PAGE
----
The collection of sultans’ clothing, which showcases perhaps the finest examples of Ottoman textile art, contains clothing of the sultans and princes from the second half of the 15th century to the early 20th century. The collection was assembled owing to the tradition of bundling together all the garments worn by recently deceased sultans and princes, labeling them, and then storing them in the palace treasury. The collection has also been enriched by the addition of the caftans, turbans, and coverings placed on the sarcophagi of sultans and others in the Ottoman dynasty. In the Ottoman Empire, clothing was not merely functional or aesthetic, but also served as a symbol of the wearer’s professional, ethnic, and social status.
has an appliqué decorative pattern as well as a very striking lining. There are numerous caftans of Italian velvet in the collection of the Topkapı Palace Museum which clearly reflects the taste of the Ottoman sultans and princes for Italian silk. The fact that Italian silk was so highly valued and generally preferred may well have been due to the fine patterns and compositions found on this fabric, as well as its red and gold hues. The palace collection also contains many inner caftans. These are typically uncollared, tight-fitting, short-sleeved garments open at the front; they had slits along the side stitches of the skirt and widened below the waist by means of pieces of fabric added to the garment’s front and side apertures. Closing from right to left, the inner caftans also have strip-shaped front fasteners called “çaprast”. Some of the short-sleeved inner caftans would be made of the same fabric as the outer caftan, and the sleeves would be attached to the outer caftan by means of buttons on their upper part. The outer and inner caftans were worn over a loose inner robe called “entari”, which were long-sleeved garments open in front, with silk-threaded buttons extending down to the waist. In the empire's early period, the caftan and “entari” had contrasting colours, but identical colours became common beginning in the second half of the 18th century. Apart from these garments, the Ottoman sultans would also wear traditional wide-stitch shalwar trousers which had separate legs pleated on the upper part and whose wide waist would be drawn in by a sash passed through drawstrings on the waistband. When the sultans would appear before the public during ceremonies, they would typically wear a type of brocade known as “serâser”, woven with gold and silver thread and visually expressive of their power and majesty: the silk yarn found in “serâser” cloth was made in Bursa while its gold and silver wire was manufactured in special workshops called sîmkeşhâne. Production of serâser cloth, which was typically woven with patterns of large dimensions, began in Istanbul in the 16th century. Currently, the palace collection contains only those few garments of serâser cloth that have survived. The decorative patterns of the sultans’ clothing were drawn up by palace miniaturists, who made up a large part of the court's artists and artisans working for the court, or “ehl-i hıref”. Besides “serâser” cloth, the sultans' garments were made with expensive silks such as velvet, “çatma” velvet (with raised designs) and “kemha” or velvet pile. Beginning in the time of Sultan Ahmed III (r. 1703-30), these heavy and expensive fabrics (due to their large amount of gold and silver thread) were replaced with lighter and simpler fabrics such as satin, taffeta, gezi (thickly woven silk cloth), canfes (thin taffeta), sandal (a mixture of cotton and silk), geremsut silk, and selimiye (silk cloth made in workshops near Istanbul's Selimiye barracks). For the Ottoman sultans, headgear not only completed an outfit, but also served as an important status symbol. During ceremonies and on reception days, sultans would wear headgear called horasanî, mücevveze, selimî, or kâtibî. Sultan Mehmed II (r. 1451-81) and Sultan Bayezid II (r. 1481-1512) are known to have worn the mücevveze, a red-topped cylindrical turban widening towards the top and with a height of 32-33 centimetres; the “mücevveze” would be prepared by wrapping white muslin around cardboard. The muslin-covered turban type known as selimî (so named because it was first used by Sultan Selim the Grim (r. 1512-20)) also had a cylindrical shape, with a relatively wider top than the bottom part resting on the head. In addition to the “selimî”, the flat-topped “kâtibî turban” came into use in the time of Sultan Ahmed III (r. 1703-30). Another important piece of Ottoman headgear was the fez. In 1827, Sultan Mahmud II issued an imperial decree abolishing the Janissary corps and establishing a new army called the “Asâkir-i Mansûre-i Muhammediye” (Victorious Soldiers of Muhammad), whose mandatory uniform consisted not only of coat and trousers, but also of the fez. Subsequently, a new clothing regulation was introduced obliging all state employees and religious scholars to wear the fez. This clothing reform of Sultan Mahmud II served as a means of promotion for the radical changes he brought to the structure of the Ottoman state. The introduction of the fez resulted in other kinds of headgear losing their function as status symbols.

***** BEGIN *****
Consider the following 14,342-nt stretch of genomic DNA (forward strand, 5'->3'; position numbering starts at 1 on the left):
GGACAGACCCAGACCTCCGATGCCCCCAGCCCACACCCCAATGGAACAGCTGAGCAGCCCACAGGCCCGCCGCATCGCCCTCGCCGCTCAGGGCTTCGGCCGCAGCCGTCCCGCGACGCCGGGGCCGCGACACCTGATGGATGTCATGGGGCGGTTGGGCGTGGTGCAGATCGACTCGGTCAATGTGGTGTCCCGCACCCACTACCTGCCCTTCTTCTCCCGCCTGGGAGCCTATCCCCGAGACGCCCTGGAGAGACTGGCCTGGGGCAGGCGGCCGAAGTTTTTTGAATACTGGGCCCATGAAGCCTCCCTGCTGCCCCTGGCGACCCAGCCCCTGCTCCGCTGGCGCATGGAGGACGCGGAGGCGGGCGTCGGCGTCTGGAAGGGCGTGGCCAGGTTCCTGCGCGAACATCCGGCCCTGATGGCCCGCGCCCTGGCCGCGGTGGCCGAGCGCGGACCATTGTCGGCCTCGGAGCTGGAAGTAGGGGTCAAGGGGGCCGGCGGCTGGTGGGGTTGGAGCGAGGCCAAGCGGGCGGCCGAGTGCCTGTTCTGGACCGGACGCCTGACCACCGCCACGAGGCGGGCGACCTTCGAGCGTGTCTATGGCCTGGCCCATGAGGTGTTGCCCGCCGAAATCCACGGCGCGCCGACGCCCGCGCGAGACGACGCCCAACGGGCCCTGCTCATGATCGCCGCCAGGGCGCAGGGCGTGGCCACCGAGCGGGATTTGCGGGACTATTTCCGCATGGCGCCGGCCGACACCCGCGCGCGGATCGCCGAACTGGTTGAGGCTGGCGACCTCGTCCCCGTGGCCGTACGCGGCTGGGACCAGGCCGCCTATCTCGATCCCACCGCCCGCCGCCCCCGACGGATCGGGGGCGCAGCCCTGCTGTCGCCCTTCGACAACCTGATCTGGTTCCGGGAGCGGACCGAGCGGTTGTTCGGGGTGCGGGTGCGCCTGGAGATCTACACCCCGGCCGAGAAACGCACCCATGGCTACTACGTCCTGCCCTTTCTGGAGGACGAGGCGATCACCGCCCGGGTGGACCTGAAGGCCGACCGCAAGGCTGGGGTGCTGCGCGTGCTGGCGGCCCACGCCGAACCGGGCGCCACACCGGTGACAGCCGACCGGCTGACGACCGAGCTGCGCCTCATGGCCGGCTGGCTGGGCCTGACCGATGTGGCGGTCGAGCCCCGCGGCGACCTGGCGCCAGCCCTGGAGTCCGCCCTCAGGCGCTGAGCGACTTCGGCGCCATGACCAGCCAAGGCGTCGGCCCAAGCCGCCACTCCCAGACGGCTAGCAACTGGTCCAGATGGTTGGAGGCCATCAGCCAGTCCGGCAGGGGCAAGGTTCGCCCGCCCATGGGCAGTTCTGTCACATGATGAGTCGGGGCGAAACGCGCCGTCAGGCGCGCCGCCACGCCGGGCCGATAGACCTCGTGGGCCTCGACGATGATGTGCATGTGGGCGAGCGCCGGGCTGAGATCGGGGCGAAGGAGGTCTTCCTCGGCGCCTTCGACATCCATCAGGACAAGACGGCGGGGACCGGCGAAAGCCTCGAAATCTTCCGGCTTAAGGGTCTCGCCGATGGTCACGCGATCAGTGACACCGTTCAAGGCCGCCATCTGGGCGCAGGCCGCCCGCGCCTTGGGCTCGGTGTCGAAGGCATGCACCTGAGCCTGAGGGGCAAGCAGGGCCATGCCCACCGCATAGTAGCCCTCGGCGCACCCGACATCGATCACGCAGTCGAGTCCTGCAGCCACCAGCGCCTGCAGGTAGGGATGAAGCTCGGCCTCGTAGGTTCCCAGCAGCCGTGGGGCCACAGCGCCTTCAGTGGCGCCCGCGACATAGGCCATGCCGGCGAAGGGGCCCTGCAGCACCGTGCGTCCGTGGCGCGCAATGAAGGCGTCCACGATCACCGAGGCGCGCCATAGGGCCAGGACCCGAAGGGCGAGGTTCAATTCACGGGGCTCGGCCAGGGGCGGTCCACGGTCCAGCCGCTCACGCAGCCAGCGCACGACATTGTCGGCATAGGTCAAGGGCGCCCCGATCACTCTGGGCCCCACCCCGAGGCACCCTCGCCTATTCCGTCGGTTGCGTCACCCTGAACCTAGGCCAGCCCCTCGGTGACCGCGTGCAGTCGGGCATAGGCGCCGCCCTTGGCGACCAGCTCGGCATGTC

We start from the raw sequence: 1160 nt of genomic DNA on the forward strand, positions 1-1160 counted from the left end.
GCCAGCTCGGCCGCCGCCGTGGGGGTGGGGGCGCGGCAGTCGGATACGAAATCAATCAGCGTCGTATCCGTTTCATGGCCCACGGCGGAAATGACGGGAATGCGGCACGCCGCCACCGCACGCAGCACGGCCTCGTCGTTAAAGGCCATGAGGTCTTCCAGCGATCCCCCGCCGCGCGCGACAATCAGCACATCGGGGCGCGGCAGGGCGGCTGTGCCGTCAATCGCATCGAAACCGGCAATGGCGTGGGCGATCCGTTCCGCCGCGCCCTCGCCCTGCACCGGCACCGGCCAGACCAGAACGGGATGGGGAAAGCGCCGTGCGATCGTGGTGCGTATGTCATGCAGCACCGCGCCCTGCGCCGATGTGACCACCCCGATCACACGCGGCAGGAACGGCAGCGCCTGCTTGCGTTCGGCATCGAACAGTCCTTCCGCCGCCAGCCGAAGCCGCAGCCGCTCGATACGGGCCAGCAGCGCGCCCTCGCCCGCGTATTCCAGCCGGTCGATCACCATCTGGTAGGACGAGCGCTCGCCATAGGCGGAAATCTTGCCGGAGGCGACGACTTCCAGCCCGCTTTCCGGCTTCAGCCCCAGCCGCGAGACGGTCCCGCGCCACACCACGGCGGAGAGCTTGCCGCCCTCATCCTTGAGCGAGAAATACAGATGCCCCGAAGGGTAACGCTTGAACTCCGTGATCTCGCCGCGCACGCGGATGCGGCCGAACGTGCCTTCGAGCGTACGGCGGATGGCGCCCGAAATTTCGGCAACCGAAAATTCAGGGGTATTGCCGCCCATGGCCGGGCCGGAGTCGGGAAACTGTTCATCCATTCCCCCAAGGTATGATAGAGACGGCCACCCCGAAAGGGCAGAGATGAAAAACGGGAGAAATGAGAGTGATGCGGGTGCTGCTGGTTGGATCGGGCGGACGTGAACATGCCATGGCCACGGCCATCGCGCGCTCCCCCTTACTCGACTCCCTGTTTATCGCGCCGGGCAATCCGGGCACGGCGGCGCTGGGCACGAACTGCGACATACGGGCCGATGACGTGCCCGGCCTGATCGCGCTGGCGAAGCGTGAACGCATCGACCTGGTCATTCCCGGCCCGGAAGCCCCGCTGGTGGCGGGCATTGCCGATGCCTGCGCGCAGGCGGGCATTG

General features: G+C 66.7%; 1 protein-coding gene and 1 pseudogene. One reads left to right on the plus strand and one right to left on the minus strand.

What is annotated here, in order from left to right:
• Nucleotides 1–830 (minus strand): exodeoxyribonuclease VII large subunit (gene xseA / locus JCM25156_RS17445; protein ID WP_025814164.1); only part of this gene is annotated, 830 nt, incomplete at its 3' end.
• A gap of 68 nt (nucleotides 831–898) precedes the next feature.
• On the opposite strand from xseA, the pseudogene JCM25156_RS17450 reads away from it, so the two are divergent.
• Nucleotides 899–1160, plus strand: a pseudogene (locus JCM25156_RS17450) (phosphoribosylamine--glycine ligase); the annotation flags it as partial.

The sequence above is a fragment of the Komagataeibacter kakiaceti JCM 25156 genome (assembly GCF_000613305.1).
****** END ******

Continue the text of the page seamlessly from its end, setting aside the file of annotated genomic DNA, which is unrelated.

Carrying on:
On the talismanic shirts found in the Sultans’ Clothing collection are written verses from the Qur'an and various prayers which was believed to protect the wearer from illnesses and enemies. There were even claims that these talismanic shirts could protect the wearer from swords and bullets. Apart from the Qur’anic verses and prayers on the shirts, there are also various geometric shapes, pictures of the Kaaba in Mecca, and floral patterns reminiscent of those used as ornamentation for books; all of these were drawn primarily in black and red ink with gilding and silvering used as the base. The talismanic shirts were most likely prepared through a collaborative effort between astrologers and theologians. The writing on the talismanic shirt belonging to Cem Sultan, son of Sultan Mehmed II (r.1451-81), began and ended on an hour indicated by astrologers as being particularly auspicious and known as “eşref-i sâ`at”. This shirt can currently be seen in the palace collection.
Ceremonial uniform (jacket and pants) worn by Sultan Murad V at his enthronement ceremony, 1876 Talismanic Shirt of Cem Sultan, 1480. The preparation of this talismanic shirt began on 30 March 1477 and was completed on 29 March 1480